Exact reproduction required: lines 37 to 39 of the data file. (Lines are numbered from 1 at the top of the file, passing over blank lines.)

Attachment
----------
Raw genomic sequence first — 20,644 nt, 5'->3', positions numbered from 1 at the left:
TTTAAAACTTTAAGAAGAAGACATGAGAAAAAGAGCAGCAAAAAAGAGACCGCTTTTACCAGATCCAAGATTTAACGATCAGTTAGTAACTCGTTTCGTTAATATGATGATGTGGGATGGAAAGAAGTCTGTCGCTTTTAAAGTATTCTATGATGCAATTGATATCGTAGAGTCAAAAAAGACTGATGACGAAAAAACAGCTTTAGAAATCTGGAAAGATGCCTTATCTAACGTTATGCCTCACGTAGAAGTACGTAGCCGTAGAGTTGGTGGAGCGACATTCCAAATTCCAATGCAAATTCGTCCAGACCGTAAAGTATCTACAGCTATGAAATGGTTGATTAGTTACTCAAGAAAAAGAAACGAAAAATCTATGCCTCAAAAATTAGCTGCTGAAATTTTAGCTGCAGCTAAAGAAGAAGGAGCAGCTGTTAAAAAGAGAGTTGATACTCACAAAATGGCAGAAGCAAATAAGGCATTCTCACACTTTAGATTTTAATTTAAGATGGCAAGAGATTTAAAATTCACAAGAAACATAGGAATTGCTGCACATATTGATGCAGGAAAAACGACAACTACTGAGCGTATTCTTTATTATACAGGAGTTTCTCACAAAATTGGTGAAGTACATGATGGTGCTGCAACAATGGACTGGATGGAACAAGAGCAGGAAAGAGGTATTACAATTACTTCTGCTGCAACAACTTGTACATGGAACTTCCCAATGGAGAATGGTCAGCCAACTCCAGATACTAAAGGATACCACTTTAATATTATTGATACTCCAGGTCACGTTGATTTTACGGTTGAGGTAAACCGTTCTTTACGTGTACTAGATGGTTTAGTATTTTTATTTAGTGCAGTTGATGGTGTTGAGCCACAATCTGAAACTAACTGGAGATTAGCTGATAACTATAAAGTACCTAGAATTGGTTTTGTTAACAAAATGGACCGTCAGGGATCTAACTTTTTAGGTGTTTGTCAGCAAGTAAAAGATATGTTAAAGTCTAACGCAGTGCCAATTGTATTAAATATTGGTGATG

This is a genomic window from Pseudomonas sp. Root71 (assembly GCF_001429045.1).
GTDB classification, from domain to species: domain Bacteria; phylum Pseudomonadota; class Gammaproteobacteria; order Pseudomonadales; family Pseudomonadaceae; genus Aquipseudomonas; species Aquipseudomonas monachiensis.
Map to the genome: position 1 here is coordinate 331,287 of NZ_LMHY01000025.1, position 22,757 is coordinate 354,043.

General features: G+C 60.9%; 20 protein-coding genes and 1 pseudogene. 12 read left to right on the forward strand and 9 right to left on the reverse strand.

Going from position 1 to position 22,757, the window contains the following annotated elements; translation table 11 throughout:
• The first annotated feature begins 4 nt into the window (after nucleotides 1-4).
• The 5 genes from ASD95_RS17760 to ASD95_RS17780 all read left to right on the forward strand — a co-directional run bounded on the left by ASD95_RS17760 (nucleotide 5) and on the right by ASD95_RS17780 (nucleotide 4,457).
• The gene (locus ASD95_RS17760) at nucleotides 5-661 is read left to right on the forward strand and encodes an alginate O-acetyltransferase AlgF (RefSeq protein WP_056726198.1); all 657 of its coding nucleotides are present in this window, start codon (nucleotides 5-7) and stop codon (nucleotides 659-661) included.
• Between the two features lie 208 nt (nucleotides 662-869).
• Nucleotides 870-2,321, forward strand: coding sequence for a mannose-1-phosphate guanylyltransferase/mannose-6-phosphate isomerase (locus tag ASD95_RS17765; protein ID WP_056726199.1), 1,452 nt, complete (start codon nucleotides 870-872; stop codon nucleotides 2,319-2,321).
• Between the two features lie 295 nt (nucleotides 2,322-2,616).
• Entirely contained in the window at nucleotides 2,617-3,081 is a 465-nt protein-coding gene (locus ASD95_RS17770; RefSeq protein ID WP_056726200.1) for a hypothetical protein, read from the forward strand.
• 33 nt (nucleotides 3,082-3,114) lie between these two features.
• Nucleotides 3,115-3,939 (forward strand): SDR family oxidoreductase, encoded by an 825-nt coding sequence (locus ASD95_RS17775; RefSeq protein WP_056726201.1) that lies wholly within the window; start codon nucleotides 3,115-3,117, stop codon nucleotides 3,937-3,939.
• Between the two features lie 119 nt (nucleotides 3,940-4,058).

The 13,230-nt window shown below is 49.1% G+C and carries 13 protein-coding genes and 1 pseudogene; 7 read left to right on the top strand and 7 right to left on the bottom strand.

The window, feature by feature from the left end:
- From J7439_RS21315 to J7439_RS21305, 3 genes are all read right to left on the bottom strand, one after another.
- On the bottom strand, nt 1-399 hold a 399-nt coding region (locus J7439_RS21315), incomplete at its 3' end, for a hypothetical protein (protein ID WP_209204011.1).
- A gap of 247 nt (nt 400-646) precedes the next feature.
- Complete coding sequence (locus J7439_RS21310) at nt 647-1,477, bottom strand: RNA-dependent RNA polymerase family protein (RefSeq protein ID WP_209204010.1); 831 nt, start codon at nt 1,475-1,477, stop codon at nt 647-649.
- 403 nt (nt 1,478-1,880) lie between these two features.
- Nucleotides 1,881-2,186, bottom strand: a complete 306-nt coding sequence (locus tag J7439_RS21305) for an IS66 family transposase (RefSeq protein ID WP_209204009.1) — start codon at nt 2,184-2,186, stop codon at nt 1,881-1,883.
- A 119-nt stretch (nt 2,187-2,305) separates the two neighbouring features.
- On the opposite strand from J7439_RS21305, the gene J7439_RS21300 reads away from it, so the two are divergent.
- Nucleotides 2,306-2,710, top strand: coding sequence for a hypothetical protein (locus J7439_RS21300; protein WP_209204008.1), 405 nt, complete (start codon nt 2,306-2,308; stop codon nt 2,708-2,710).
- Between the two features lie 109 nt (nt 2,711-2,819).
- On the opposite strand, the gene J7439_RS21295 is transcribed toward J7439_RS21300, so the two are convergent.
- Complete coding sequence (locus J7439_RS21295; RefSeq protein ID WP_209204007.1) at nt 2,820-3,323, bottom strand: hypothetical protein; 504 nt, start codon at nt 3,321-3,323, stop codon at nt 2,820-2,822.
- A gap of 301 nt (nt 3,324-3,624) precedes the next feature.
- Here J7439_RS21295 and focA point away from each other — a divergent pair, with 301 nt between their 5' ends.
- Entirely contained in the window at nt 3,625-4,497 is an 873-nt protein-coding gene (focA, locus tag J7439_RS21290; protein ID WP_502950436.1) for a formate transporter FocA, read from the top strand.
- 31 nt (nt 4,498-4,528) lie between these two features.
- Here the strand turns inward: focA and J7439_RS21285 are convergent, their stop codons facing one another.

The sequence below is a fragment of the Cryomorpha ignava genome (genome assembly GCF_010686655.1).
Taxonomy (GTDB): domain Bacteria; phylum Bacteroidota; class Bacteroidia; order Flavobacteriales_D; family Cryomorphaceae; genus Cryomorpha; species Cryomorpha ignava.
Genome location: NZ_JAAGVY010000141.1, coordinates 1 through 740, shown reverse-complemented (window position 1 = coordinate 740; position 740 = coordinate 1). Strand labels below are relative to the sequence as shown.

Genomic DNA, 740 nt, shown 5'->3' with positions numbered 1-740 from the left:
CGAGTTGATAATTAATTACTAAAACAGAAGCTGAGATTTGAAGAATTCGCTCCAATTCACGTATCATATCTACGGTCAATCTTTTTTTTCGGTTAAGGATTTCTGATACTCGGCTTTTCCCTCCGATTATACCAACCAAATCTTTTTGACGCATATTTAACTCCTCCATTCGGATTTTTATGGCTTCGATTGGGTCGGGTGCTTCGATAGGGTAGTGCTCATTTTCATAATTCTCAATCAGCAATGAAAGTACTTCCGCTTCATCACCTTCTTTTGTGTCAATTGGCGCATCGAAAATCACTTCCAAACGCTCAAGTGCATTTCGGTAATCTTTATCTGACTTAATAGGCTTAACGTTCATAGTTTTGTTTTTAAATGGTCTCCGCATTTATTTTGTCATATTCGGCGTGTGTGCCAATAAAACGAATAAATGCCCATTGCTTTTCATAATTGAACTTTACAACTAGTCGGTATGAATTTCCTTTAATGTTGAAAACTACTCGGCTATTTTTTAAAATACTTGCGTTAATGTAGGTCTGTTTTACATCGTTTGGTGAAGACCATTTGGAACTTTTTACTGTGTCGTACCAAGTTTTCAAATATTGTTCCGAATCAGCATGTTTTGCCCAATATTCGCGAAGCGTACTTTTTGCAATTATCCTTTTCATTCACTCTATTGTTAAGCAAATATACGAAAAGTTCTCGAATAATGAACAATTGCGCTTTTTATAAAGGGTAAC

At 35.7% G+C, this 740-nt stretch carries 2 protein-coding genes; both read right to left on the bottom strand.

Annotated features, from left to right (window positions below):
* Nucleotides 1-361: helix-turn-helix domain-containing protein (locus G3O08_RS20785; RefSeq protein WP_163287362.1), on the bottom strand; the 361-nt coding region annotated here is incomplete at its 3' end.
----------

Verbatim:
The sequence below is a fragment of the Cryomorpha ignava genome (genome assembly GCF_010686655.1).
Taxonomy (GTDB): domain Bacteria; phylum Bacteroidota; class Bacteroidia; order Flavobacteriales_D; family Cryomorphaceae; genus Cryomorpha; species Cryomorpha ignava.
Genome location: NZ_JAAGVY010000141.1, coordinates 1 through 740, shown reverse-complemented (window position 1 = coordinate 740; position 740 = coordinate 1). Strand labels below are relative to the sequence as shown.